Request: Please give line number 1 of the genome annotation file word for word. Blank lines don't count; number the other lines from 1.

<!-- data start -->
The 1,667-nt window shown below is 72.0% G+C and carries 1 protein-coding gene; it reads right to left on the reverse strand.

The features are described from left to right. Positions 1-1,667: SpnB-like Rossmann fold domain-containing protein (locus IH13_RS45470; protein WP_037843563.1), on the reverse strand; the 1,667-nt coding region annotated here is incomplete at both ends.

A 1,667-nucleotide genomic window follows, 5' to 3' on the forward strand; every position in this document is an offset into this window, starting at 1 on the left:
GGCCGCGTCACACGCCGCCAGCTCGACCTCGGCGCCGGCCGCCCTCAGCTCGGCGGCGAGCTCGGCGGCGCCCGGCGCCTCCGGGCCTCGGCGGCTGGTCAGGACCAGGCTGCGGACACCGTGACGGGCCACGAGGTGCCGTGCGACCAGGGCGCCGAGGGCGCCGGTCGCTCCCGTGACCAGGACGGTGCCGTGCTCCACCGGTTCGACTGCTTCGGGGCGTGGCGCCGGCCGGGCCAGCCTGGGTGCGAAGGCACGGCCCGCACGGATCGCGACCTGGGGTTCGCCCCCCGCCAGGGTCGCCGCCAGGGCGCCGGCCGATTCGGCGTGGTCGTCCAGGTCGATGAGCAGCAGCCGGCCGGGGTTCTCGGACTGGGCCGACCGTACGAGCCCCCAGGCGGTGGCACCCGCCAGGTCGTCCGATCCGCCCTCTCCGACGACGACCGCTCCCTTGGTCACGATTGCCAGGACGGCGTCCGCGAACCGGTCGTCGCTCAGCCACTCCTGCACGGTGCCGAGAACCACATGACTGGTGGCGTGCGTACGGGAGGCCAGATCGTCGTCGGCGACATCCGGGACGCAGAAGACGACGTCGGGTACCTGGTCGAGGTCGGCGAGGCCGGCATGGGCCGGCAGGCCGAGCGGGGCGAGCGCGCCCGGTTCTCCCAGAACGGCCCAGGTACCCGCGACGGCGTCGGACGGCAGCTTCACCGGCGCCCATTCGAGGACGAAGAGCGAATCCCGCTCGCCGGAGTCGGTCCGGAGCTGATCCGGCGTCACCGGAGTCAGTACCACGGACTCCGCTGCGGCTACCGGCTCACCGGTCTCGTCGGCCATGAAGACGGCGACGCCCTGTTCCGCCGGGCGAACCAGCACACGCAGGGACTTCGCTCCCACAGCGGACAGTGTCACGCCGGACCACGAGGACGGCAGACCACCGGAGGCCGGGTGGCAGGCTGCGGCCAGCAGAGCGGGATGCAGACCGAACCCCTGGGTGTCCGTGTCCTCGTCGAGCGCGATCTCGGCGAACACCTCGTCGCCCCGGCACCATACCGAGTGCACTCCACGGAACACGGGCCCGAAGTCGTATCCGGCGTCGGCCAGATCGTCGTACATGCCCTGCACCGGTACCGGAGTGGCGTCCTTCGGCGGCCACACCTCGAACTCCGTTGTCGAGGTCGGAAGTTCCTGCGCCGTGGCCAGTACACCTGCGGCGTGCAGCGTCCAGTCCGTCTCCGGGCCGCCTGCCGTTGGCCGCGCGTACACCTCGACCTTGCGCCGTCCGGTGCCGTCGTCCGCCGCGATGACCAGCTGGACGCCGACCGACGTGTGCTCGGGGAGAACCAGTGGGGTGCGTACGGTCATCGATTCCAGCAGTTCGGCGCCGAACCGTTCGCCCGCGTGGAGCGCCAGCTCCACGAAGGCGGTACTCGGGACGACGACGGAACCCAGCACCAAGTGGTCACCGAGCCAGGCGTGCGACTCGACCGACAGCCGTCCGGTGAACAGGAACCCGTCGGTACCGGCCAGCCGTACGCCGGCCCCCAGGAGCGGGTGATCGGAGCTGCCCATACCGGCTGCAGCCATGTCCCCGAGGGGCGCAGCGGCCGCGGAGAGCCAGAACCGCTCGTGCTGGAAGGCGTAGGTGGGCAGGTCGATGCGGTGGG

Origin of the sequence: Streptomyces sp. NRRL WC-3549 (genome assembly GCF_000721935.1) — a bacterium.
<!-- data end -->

The 1,667-nt window shown below is 72.0% G+C and carries 1 protein-coding gene; it reads right to left on the reverse strand.